“Not really,” Dennis said. “I was relieved. I was always expecting something from him, suddenly I expected nothing. The man carried a lot of pain. He became ill and was dying; it was my first year out of college and I went home to visit him. He was sitting in a chair, barely alive. He told me even though you are not my son, you are the best friend I ever had. That made up for all the bad. That helped me see everything a little differently. It took time to sort out, but that was the beginning. Suddenly I realized our relationship was like a couple of friends; not particularly close, but reliable nonetheless. That‘s far more than a lot of people have.”
“That’s beautiful,” Rich said.
“Learn something from what I’m telling you, Rich,” Dennis said. “Go back someday before it’s too late and find that moment that changes everything.”
Rich jumped from a rock onto the pebbled beach. He picked up a stone and skipped it across the calm waters of the bay.
“It’s something that can’t done right now,” Rich said.
“I understand that,” Dennis said. “It may not work for you the way it did for me, but to do otherwise you may live your life with regret. We all live with regrets; the secret to a good life is to minimize the quality and quantity of those regrets.”
Dennis stepped from the rocks and onto the pebbled beach. He picked up a stone and skipped it across the calm waters of the bay. “You can’t skip a stone across a raging sea.”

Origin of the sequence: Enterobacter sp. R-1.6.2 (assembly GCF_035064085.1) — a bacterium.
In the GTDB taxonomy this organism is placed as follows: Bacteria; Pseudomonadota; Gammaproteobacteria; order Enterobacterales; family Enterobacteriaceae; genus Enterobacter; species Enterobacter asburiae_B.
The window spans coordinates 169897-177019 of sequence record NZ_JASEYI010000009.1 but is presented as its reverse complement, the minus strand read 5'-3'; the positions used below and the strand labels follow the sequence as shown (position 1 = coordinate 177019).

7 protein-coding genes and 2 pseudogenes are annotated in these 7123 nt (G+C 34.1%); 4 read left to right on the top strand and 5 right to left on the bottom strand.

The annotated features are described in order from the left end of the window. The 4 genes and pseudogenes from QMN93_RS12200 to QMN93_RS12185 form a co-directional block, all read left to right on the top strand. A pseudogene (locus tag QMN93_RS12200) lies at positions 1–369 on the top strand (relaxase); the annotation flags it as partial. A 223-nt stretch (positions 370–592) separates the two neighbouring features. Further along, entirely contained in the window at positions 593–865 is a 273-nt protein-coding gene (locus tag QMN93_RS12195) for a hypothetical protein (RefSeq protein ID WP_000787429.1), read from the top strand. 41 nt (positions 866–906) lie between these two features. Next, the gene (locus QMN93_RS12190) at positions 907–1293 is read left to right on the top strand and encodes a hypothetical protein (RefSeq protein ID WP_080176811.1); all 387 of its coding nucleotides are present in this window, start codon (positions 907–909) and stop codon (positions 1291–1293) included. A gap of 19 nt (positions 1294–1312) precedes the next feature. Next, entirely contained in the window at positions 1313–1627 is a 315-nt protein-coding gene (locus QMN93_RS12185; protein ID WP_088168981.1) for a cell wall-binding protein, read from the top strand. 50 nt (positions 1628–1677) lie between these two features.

The walked a short way.
“If it’s some sort of legal thing, we can help,” Dennis said. “Sam has a friend who lives in Brazil. He’s suspected of espionage. The government can’t prove that he is and he can’t prove he isn’t; guess who wins? Between Sam and I we have enough contacts that we can get you to Brazil or Bora Bora before the ink dries on an arrest warrant.”
“I see Sam knowing somebody in Brazil,” Rich said, “but can’t see Sam breaking the law to send someone to Brazil.”
“He wouldn’t break the law,” Dennis smiled, “he would be protecting a source.”
“Dennis,” Rich smiled, “there is nothing in my past that the remedy would be a trip to Brazil or Bora Bora.”
“But there is something,” Dennis said.
“Yeah,” Rich said, “there is something.”
“Trees and plants go to where they can grow and thrive,” Dennis said. “It was natural for you. Something instinctively told you to go where you can grow and thrive.”
“Let’s close the subject for now, but thanks,” Rich said. “You’re a good friend.”
“I’m glad to be,” Dennis said.
“I have to pick my own time and place,” Rich said. “I got to make sure when I tell my story, it’s true.”
“No cats?” Dennis said.
“No cats,” Rich said.
“I got to head back,” Rich said.
“I’m going to walk further,” Dennis said. “I’ll give you a call the next time I’m in town and we’ll have a coffee.”
“That will be great,” Rich said. “I’ll go say good bye to Peggy.”
Rich waved and walked back the rock where Peggy was still seated.
“Dennis said he was going to walk a little further. I’m heading back to Rockland and wanted to say goodbye before I took off,” Rich said.
“Drive safely, Rich,” Peggy said.
“Thanks for the meal,” Rich said.
“Anytime,” Peggy said
“Are you looking at the island in the painting?” Rich said.
“Yes,” she smiled and a warm breeze blew strands of hair across her face.
“Have you named the painting?” Rich said.
“Moonlight Eyes,” Peggy said turning her head so the breeze blew the hair from her face.
“That’s a good name,”
She turned to look toward the island and Rich walked away.